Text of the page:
Dog Flea And Worming
Pet parents' guide to fleas, ticks, and worms
Wed 25 May 2016
One of the most important parts of being a dog owner is ensuring that your pet is parasite free. Unlike people, dogs can't tell you how they are feeling so keeping on top of their preventative medications is important. Before buying a treatment, you'll need to know what exactly you're looking out for.
Is a tick collar enough?
Thu 26 May 2016
Tick collars are a budget option for tick control and offer a less comprehensive cover than products like Nexgard or Advantix. If you are in an area with a high threat of paralysis ticks, you should ditch the tick collar and use an oral or topical treatment that has a higher efficacy rating. In some locations, your vet may even recommend the use of a tick collar with an approved oral or topical medication. When you are buying a cheaper alterative, always read the small print. You never get away with paying less without some drawbacks.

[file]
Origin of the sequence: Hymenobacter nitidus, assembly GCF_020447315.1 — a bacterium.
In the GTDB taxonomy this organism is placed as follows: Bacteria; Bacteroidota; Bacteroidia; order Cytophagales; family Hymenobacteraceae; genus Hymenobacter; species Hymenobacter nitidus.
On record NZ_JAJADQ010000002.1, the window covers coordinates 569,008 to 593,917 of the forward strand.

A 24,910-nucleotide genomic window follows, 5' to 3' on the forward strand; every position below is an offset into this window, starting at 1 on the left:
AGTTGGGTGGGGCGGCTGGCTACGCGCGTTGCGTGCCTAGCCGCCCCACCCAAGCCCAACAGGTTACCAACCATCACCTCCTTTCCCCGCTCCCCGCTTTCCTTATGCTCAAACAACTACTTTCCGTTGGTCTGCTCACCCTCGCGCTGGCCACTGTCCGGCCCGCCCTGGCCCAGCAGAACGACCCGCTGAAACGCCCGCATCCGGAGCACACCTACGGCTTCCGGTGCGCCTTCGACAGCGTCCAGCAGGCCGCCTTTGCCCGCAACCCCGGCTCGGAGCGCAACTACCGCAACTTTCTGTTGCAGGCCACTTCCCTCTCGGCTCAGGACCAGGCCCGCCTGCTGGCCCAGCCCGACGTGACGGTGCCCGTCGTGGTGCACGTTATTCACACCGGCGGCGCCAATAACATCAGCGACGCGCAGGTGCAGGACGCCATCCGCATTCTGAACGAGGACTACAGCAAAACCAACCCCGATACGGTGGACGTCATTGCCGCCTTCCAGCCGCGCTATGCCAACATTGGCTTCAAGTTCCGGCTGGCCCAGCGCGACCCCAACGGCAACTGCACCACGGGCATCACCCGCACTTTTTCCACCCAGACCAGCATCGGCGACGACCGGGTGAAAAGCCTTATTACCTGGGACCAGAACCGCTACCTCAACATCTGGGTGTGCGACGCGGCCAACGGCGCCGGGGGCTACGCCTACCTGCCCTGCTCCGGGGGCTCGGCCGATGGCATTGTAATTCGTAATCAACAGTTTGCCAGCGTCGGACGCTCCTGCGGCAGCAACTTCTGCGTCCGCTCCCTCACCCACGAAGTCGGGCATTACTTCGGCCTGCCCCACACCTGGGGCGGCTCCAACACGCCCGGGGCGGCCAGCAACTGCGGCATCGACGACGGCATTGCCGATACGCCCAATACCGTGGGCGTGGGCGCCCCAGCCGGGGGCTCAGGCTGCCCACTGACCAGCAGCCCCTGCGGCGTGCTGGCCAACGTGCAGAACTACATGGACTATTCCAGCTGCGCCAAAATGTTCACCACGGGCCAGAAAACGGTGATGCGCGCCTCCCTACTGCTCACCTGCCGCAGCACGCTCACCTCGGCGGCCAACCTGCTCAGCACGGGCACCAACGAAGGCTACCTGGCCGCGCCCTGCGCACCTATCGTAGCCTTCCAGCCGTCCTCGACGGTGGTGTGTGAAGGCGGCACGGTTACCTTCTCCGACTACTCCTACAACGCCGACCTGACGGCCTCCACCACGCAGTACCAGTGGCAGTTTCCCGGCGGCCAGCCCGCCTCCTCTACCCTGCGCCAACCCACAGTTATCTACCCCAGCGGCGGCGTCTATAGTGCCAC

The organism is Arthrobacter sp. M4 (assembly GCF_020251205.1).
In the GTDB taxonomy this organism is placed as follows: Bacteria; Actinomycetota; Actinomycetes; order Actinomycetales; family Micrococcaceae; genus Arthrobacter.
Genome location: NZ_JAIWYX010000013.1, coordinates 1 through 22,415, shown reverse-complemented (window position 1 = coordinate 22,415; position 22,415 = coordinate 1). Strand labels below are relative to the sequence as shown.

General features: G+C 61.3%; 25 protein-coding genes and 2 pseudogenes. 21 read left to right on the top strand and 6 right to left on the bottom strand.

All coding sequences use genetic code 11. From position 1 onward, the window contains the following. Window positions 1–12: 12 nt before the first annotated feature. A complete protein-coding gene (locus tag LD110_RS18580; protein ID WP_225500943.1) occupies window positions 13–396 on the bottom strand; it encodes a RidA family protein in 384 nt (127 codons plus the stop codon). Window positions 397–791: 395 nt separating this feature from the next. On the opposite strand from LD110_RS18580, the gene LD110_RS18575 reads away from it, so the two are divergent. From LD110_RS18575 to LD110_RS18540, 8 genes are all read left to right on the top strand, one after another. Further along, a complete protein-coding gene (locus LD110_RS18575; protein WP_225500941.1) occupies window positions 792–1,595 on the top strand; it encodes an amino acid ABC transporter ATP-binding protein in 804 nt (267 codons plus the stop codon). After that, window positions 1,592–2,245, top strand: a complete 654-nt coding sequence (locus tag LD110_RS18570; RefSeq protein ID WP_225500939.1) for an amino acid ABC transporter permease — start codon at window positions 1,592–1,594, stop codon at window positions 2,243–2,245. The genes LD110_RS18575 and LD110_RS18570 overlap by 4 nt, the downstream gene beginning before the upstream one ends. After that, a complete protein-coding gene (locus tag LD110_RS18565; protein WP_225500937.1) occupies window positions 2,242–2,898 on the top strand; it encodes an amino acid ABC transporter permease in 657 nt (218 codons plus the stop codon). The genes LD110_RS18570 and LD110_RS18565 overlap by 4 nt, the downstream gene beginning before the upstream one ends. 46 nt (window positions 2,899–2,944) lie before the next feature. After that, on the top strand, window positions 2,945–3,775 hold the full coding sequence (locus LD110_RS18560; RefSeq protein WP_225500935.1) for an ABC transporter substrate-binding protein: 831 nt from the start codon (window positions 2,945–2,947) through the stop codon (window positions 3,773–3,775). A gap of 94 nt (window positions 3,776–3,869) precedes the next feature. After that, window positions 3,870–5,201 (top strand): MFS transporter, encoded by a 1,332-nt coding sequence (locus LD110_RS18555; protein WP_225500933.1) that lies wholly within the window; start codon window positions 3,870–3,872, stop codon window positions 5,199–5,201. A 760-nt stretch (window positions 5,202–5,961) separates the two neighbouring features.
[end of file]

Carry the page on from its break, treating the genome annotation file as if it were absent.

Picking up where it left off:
Treating a dog with fleas
Fri 27 May 2016
One female flea can lay up to fifty eggs in one day so it doesn't take much for an infestation to begin. The fleas on your dog only represent about 5% of the flea population in your home. The other 95% is found in other areas like bedding and carpets. Before calling the exterminator crew, try out the steps below to flea free your house in no time.
Which flea & worming product do I need?
Mon 30 May 2016
Pets have a way of sniffing out medication and if there is something they don't want to eat, you're both gonna have a bad time. Before tasty chews, there were bitter white tablets that got sticky and slimy almost immediately. I tried hiding them in cheese, wet food, minced meat and gravy. My dog just licked everything around the medication, and guiltily skulked off.
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